ILNews

IBA: Foundation Accepting Impact Grant Applications

Back to TopCommentsE-mailPrintBookmark and Share

Indianapolis service agencies are eligible for a $35,000 grant through the Indianapolis Bar Foundation’s Impact Fund. Projects seeking to advance how justice is administered and promote or enhance an understanding of the law will be considered. Historically, the Foundation has chosen to support a project designed to effect substantial impact in central Indiana.

The criteria that applicants must meet to qualify for funding include the following:

Project funding from Indianapolis Bar Foundation may be awarded only to non-profit organizations.

Project benefits the central Indiana community, as a whole, including its impact on the image of the legal profession.

Project presents opportunities for members of the central Indiana legal community to participate on a pro bono or modest means basis.

Project articulates a plan to be sustained by other funding beyond the potential financial award from the Indianapolis Bar Foundation.

Project represents either a new venture for the applicant organization(s) or a plan for significant supplementation to an existing service.

Grant applications are now available online at www.indybar.org and are due by March 1. The chosen project will be unveiled at a special breakfast for Indianapolis Bar Foundation donors on May 30.

In 2011, Indiana University’s Health & Human Rights Clinic located in Haughville was chosen to receive the Impact Grant.

In addition to the Impact Fund, the IBF granted $105,000 earlier this year to a variety of community service programs co-sponsored with the Indianapolis Bar Association. Some of the programs funded include Ask a Lawyer, Legal Line, the publishing of Commonly Asked Questions about Indiana Law, and educational programming at Bench Bar Conference.•

ADVERTISEMENT

Post a comment to this story

COMMENTS POLICY
We reserve the right to remove any post that we feel is obscene, profane, vulgar, racist, sexually explicit, abusive, or hateful.
 
You are legally responsible for what you post and your anonymity is not guaranteed.
 
Posts that insult, defame, threaten, harass or abuse other readers or people mentioned in Indiana Lawyer editorial content are also subject to removal. Please respect the privacy of individuals and refrain from posting personal information.
 
No solicitations, spamming or advertisements are allowed. Readers may post links to other informational websites that are relevant to the topic at hand, but please do not link to objectionable material.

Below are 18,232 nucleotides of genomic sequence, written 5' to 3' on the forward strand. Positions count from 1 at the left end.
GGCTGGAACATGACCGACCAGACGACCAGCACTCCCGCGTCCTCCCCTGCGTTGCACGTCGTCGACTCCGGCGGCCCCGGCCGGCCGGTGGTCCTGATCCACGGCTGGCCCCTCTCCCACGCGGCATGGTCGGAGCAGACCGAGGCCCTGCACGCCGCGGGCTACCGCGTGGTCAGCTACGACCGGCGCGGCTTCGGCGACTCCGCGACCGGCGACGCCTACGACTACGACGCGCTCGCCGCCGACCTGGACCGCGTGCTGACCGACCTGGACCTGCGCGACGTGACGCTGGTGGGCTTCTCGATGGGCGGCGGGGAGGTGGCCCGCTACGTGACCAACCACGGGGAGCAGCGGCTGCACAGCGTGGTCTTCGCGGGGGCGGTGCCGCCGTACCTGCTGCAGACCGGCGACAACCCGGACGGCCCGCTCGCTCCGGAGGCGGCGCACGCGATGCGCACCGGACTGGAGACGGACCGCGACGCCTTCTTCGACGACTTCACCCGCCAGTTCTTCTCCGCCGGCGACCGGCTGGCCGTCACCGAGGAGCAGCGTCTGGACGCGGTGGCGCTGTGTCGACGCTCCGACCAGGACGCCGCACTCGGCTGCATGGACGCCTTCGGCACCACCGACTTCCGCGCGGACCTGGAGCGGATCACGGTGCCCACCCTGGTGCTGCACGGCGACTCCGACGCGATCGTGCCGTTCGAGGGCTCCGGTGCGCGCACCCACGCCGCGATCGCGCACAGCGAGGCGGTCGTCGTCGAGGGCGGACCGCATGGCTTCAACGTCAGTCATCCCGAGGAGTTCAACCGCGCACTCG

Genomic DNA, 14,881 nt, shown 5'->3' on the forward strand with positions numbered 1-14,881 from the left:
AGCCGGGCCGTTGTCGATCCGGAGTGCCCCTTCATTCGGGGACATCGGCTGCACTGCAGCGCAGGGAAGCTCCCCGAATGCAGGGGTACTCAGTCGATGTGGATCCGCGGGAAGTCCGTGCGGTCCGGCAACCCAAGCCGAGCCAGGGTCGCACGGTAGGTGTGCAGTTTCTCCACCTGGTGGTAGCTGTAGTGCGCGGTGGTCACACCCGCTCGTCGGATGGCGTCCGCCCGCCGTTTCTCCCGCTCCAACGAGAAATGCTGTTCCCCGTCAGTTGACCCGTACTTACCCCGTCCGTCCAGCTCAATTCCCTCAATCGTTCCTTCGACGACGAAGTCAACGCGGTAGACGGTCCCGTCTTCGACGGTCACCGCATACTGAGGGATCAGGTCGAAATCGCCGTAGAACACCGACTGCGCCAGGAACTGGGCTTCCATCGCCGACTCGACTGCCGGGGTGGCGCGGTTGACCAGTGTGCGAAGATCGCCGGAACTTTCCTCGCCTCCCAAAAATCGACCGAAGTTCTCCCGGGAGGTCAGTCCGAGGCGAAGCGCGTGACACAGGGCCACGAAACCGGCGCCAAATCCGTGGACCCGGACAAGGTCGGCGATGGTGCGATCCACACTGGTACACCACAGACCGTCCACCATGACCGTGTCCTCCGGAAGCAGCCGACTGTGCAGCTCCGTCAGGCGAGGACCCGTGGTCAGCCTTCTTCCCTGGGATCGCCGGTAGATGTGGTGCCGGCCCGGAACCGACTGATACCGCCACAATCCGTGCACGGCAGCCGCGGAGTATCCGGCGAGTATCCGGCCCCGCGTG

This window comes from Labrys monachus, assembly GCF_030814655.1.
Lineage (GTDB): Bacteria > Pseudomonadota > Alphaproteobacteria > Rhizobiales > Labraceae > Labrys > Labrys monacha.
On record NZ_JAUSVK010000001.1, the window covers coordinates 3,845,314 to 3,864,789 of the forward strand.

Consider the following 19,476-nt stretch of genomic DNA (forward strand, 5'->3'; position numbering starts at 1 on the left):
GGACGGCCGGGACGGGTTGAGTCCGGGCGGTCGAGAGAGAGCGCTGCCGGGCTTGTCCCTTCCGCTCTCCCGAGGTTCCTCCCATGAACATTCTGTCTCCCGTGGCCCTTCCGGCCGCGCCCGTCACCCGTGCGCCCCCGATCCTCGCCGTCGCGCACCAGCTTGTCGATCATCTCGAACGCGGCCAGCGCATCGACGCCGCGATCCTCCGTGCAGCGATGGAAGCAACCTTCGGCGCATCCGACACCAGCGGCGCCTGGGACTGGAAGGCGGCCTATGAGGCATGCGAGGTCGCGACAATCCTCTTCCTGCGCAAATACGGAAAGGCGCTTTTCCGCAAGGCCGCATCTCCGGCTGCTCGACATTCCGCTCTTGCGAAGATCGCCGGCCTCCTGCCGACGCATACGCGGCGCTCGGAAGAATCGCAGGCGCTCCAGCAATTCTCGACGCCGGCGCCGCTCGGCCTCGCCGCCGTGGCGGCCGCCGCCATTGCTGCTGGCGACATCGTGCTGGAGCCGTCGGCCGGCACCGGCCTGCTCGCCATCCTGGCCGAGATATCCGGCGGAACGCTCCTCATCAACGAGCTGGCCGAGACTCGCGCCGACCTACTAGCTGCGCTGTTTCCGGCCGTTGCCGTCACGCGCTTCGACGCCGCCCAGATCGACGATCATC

We may remove messages that are unrelated to the topic, encourage illegal activity, use all capital letters or are unreadable.
 

Messages that are flagged by readers as objectionable will be reviewed and may or may not be removed. Please do not flag a post simply because you disagree with it.

Sponsored by

facebook - twitter on Facebook & Twitter

Indiana State Bar Association

Indianapolis Bar Association

Evansville Bar Association

Allen County Bar Association

Indiana Lawyer on Facebook

facebook
ADVERTISEMENT
Subscribe to Indiana Lawyer
  1. KUDOS to the Indiana Supreme Court for realizing that some bureacracies need to go to the stake. Recall what RWR said: "No government ever voluntarily reduces itself in size. Government programs, once launched, never disappear. Actually, a government bureau is the nearest thing to eternal life we'll ever see on this earth!" NOW ... what next to this rare and inspiring chopping block? Well, the Commission on Gender and Race (but not religion!?!) is way overdue. And some other Board's could be cut with a positive for State and the reputation of the Indiana judiciary.

  2. During a visit where an informant with police wears audio and video, does the video necessary have to show hand to hand transaction of money and narcotics?

  3. I will agree with that as soon as law schools stop lying to prospective students about salaries and employment opportunities in the legal profession. There is no defense to the fraudulent numbers first year salaries they post to mislead people into going to law school.

  4. The sad thing is that no fish were thrown overboard The "greenhorn" who had never fished before those 5 days was interrogated for over 4 hours by 5 officers until his statement was illicited, "I don't want to go to prison....." The truth is that these fish were measured frozen off shore and thawed on shore. The FWC (state) officer did not know fish shrink, so the only reason that these fish could be bigger was a swap. There is no difference between a 19 1/2 fish or 19 3/4 fish, short fish is short fish, the ticket was written. In addition the FWC officer testified at trial, he does not measure fish in accordance with federal law. There was a document prepared by the FWC expert that said yes, fish shrink and if these had been measured correctly they averaged over 20 inches (offshore frozen). This was a smoke and mirror prosecution.

  5. I love this, Dave! Many congrats to you! We've come a long way from studying for the bar together! :)

ADVERTISEMENT